Joined: Wed Oct 06, 2004 10:57 pm Posts: 4984 Location: California
Wow, what an EPIC TR!!!
You did a great job on the pics and reporting Will!
Epic voyages, and the desire to return from them are good excuses to buy new gear so off to the store for a new backpack, BD three piece poles, shiny new XCR shell and pants and a GPS. We did have enough time to do a practice mission in the Spanish Peaks near Big Sky, which was further motivation to ditch heavy crappy gear.
Heavy, crappy gear is cheap and gets the job done but I've found taking the Ã¢â‚¬Å“light is rightÃ¢â‚¬Â
That there Shasta mountain looks awesome, I'll have to head out there some time and check it out with all the Californians. Viva la skins indeed, keeps well used knees happy. I was pretty stoked that I didn't tear holes in my pants with those crampons!
Joined: Sat Jan 08, 2005 12:26 pm Posts: 350 Location: bozeman
I hadn't done any glacier travel before so I had to track down all of the mountaineering supplies
So I get a call from the birdman about a day or two before you guys leave saying can you find me some dyanfit crampons. I did manage to track some down from BH's girlfriend seeing how I am no longer working at liflelink. Small world. I used to ski with mike and paul quite a bit when I first came to bozeman and got into the BC. Anyways nice work on Rainier.
Everyone loves the birdman, also coined by Paul as Dr. Ridiculo. Yeah it was pretty good when birdman pulled up in his house (a toyota tacoma) and started throwing gear all over the yard at Paul's when we were heading out. All he forgot was a hat so I loaned him the 99 cent do-rag. Birdman had the highest pack to body weight ratio, about 45%, and did just fine with it. Since Paul and I are less, um, "mass challenged" than birdman and Aaron, we were on a rope together. During our training mission Paul jumped off a windlip (from standing) while roped up to the birdman (all planned out for z-drag practice) and took him for a ride. I think our rope pairing up by weight was a smart thing to do. We did two ropes of two, which was no doubt faster than one rope of four, as the distance between our ropes could change, or we could easily change which group was in front. One rope of four might have been safer as there are more people to arrest in case of a fall, but we felt pretty confident with the level of difficulty of the slope.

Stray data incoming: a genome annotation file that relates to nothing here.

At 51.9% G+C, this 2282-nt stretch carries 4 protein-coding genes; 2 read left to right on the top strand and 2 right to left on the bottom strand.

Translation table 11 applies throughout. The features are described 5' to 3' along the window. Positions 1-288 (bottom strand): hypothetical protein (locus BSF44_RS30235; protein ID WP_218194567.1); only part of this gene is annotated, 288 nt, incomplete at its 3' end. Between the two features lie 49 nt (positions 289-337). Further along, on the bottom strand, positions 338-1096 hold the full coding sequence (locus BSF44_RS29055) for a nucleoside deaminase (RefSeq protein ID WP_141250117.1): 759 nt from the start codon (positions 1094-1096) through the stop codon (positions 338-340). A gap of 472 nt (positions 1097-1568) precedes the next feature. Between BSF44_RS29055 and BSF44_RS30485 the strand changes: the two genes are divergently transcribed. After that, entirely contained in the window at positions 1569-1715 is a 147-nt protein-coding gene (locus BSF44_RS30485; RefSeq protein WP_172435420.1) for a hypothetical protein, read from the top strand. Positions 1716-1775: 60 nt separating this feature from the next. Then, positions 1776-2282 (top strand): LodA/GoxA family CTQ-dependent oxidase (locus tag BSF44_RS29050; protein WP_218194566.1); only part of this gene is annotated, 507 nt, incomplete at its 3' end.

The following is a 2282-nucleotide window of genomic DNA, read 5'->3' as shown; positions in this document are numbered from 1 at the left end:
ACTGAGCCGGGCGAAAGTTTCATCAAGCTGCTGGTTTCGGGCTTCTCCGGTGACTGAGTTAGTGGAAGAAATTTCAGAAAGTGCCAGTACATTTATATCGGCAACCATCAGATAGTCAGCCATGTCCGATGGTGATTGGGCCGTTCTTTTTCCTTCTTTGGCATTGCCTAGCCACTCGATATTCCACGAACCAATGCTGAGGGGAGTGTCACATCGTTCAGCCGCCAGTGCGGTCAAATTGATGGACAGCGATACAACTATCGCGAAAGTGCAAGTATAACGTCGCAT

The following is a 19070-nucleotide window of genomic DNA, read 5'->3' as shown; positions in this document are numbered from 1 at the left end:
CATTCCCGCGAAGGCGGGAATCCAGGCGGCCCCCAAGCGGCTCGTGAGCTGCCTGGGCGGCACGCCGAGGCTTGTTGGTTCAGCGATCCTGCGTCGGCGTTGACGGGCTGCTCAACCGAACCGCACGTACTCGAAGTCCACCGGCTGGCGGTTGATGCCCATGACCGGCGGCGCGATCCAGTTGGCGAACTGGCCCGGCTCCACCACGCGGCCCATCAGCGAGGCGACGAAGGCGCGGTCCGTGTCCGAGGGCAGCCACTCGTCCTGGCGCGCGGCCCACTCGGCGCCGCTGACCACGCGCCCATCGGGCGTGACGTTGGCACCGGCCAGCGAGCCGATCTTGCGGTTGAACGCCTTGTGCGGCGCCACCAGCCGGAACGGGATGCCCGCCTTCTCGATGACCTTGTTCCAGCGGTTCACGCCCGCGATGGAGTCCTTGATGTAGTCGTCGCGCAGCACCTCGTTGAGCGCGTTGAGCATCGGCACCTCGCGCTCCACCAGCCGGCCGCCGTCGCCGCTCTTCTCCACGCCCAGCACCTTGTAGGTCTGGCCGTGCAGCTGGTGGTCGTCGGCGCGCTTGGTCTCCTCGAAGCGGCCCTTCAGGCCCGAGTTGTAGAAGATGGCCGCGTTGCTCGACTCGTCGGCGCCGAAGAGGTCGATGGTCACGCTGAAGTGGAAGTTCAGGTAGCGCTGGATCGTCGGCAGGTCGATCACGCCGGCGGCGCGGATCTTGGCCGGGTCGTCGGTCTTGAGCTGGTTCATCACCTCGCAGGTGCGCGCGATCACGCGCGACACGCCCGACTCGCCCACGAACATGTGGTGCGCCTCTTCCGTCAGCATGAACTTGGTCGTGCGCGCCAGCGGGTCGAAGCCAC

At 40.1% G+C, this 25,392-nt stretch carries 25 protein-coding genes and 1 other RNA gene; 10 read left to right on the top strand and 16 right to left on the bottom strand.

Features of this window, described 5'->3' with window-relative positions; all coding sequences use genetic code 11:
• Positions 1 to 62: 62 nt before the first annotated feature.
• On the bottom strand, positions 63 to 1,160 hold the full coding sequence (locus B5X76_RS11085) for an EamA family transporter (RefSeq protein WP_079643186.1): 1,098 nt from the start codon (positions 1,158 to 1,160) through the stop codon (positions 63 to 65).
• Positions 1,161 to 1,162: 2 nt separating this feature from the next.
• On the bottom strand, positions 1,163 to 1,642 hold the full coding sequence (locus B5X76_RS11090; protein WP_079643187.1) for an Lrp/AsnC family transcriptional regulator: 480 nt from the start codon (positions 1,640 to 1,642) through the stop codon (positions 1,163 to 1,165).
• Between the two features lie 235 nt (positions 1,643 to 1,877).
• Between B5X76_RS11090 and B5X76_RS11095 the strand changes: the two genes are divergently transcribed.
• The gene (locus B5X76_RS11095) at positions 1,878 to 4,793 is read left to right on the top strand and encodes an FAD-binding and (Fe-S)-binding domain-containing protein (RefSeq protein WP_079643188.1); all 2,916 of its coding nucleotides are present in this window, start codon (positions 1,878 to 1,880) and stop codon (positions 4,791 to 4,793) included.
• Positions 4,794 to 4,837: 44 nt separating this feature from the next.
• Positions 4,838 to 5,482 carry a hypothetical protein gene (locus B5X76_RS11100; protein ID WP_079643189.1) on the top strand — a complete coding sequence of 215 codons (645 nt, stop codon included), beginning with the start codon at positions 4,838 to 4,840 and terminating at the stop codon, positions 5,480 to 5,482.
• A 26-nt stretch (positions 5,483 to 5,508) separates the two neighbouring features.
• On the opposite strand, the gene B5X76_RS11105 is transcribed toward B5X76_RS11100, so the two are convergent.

Joined: Sun Jul 17, 2005 2:23 pm Posts: 441 Location: Howell Mt., Napa Valley
Nice TR Will! I'm jealous. I climbed Rainier back in the early '90's. I was with my then-climbing partner on a month long trip which included Utah, Wyoming, Idaho and Washington. I was wishing I had my skis!
That was the last time I walked down a snow covered mountain